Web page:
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" Nothing can less display knowledge, or less exercise invention, than to tell how a shepherd has lost his companion, and must now feed his flocks alone, without any judge of his skill in piping; and how one god asks another god what is become of Lycidas,... "
Prefaces, Biographical and Critical, to the Works of the English Poets ... - Page 134
by Samuel Johnson - 1779
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The Works of Samuel Johnson, Volume 10

Samuel Johnson, Arthur Murphy - 1806
...and must now feed his flocks alone, without any judge of his skill in piping ; and how one god asks another god what is become of Lycidas, and how neither god can tell. He who thus grieves will excite no sympathy ; he who thus praises will confer no honour. This poem has yet a grosser fault. With these...
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The works of Samuel Johnson, Volume 9

Samuel Johnson - 1806
...his flocks alone, without any judge of his fkill in piping; and how one god afks another godwhat has become of Lycidas, and how neither god can tell. He...thus grieves will excite no fympathy ; he who thus pnufes will confer no honour. This poem has yet a grofler fault. With thefe triffing fictions are mingled...
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The Works of Samuel Johnson, Volume 9

Samuel Johnson - 1810
...and must now feed his flocks alone, without any judge of his skill in piping; and how one god asks another god what is become of Lycidas, and how neither god can tell. He who thus grieves will excite no sympathy ; he who thus praises will confer no honour. This poem has yet a grosser fault. With these...
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The Works of Samuel Johnson, L. L. D.: In Twelve Volumes, Volume 9

Samuel Johnson - 1811
...and must now feed his flocks alone, without any judge of his skill in piping ; and how one god asks another god what is become of Lycidas, and how neither god can tell. He who thus grieves will excite no sympathy j he who thus praises will confer no honour. This poem has yet a grosser fault. With these...
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The Works of Samuel Johnson, Volume 9

Samuel Johnson - 1816
...and must now feed his flocks alone, without any judge of his skill in piping ; and how one god asks another god what is become of Lycidas, and how neither god can tell. He who thus grieves will excite no sympathy ; he who thus praises will confer no honour. This poem has yet a grosser fault. With these...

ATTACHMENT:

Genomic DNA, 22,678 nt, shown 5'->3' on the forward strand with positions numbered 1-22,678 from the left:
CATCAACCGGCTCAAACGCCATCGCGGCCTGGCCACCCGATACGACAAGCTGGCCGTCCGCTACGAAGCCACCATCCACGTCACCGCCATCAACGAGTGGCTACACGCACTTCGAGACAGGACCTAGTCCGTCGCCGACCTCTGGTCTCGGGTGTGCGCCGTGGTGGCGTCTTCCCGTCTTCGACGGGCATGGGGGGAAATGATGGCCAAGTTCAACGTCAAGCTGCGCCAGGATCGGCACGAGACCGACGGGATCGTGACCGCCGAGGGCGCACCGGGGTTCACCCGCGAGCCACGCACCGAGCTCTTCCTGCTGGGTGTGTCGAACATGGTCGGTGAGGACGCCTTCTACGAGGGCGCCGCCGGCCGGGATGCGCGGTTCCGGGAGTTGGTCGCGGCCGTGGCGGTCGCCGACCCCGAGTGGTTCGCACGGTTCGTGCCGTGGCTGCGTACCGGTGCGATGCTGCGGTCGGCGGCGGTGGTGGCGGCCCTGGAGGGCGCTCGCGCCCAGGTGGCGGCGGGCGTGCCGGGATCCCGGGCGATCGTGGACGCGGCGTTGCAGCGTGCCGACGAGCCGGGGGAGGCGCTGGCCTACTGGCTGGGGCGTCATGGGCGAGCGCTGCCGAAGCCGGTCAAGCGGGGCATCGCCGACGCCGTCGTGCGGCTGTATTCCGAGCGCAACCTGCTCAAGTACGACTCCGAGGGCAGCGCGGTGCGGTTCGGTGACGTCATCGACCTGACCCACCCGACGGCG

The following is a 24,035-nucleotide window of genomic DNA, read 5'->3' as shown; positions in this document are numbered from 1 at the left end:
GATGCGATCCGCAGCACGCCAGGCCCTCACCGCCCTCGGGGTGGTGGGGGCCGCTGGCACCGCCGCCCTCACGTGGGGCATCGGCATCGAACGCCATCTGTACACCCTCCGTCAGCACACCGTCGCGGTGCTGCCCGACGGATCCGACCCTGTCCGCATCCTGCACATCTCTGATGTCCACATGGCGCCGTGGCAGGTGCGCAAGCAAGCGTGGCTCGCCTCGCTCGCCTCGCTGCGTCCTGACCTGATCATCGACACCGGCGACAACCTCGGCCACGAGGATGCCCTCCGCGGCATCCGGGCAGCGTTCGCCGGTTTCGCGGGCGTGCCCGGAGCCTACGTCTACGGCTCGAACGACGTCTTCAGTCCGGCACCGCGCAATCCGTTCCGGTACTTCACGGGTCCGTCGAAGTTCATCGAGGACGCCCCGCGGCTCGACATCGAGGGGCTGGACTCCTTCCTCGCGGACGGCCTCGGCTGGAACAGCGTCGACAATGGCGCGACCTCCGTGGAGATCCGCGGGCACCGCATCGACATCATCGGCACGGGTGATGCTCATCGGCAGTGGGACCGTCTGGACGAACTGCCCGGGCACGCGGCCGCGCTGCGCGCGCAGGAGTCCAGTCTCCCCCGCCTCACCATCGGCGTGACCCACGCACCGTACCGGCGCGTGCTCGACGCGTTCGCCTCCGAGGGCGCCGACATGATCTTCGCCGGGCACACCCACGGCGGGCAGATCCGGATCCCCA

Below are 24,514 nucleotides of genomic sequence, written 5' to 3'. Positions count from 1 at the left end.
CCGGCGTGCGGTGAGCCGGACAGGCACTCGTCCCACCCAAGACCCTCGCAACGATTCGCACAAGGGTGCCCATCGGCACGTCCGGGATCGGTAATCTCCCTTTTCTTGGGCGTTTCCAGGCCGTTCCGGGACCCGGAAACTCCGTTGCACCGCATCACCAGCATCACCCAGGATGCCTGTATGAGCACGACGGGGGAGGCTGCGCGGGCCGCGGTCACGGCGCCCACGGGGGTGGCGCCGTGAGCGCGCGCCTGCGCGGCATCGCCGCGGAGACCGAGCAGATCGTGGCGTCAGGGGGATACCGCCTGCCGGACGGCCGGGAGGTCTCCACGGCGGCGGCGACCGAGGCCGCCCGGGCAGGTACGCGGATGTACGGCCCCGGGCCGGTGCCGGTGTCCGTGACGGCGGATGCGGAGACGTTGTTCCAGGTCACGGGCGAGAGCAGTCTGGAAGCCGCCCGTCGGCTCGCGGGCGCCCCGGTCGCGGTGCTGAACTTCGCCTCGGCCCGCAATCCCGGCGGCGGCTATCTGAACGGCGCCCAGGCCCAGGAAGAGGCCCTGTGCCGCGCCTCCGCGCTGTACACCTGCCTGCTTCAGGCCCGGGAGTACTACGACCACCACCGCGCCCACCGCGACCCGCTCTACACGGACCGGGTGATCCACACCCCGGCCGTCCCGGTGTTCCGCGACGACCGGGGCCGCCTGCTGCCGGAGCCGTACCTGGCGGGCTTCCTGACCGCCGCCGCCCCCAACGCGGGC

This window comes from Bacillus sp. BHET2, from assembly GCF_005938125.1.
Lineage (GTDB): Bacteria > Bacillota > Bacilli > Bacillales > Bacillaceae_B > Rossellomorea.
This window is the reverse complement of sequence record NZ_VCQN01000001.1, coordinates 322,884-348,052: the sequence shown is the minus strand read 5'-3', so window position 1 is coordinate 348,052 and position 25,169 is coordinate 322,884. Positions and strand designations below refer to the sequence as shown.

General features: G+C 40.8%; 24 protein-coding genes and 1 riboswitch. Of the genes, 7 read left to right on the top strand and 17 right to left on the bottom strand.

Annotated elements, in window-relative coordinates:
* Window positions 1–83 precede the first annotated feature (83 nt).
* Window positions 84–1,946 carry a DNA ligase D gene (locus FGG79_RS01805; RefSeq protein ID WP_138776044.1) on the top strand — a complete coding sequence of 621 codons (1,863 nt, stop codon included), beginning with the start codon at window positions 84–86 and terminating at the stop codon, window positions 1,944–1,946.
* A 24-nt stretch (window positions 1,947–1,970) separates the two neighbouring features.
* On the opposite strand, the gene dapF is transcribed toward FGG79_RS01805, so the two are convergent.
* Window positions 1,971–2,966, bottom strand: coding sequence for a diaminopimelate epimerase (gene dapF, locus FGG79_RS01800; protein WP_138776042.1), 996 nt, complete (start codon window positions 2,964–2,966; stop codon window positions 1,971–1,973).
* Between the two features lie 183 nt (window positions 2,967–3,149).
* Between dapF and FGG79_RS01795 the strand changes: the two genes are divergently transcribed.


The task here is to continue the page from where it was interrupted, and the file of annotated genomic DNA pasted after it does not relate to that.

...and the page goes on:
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The works of Samuel Johnson, Volume 6

Samuel Johnson - 1818
...flocks alone, without any judge of his skill in piping • and how one god asks another god what has become of Lycidas, and how neither god can tell. He who thus grieves will excite no sympathy ; he who thus praises will confer no honour. This poem has yet a grosser fault. With these...
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The Works of Samuel Johnson, LL.D.

Samuel Johnson - 1820
...and must now feed his flocks alone, without any judge of his skill in piping; and how one god asks another god what is become of Lycidas, and how neither god can tell. He who thus grieves will excite no sympathy ; he who thus praises will confer no honour.' This poem has yet a grosser fault. With these...
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The Works of Samuel Johnson, LL. D.

Samuel Johnson, Arthur Murphy - 1820
...and must now feed his flocks alone, without any judge of his skill in piping ; and how one god asks another god what is become of Lycidas, and how neither god can tell. He who thus grieves will excite no sympathy; he who thus praises will confer no honour. This poem has yet a grosser fault. With these...
Full view - About this book

The Works of Samuel Johnson, LL. D.

Samuel Johnson, Arthur Murphy - 1820
...and must now feed his flocks alone, without any judge of his skill in piping ; and how one god asks another god what is become of Lycidas, and how neither god can tell. He who thus grieves will excite no sympathy ; he who thus praises will confer no honour. , This poem has yet a grosser fault. With these...
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The works of Samuel Johnson, Volume 5

Samuel Johnson - 1824
...his flocks alone, without any judge of his skill in piping; and how one god asks another god what has become of Lycidas, and how neither god can tell. He who thus grieves will excite no sympathy; he who thus praises will confer no honour. This poem has yet a grosser fault. With these...
Full view - About this book




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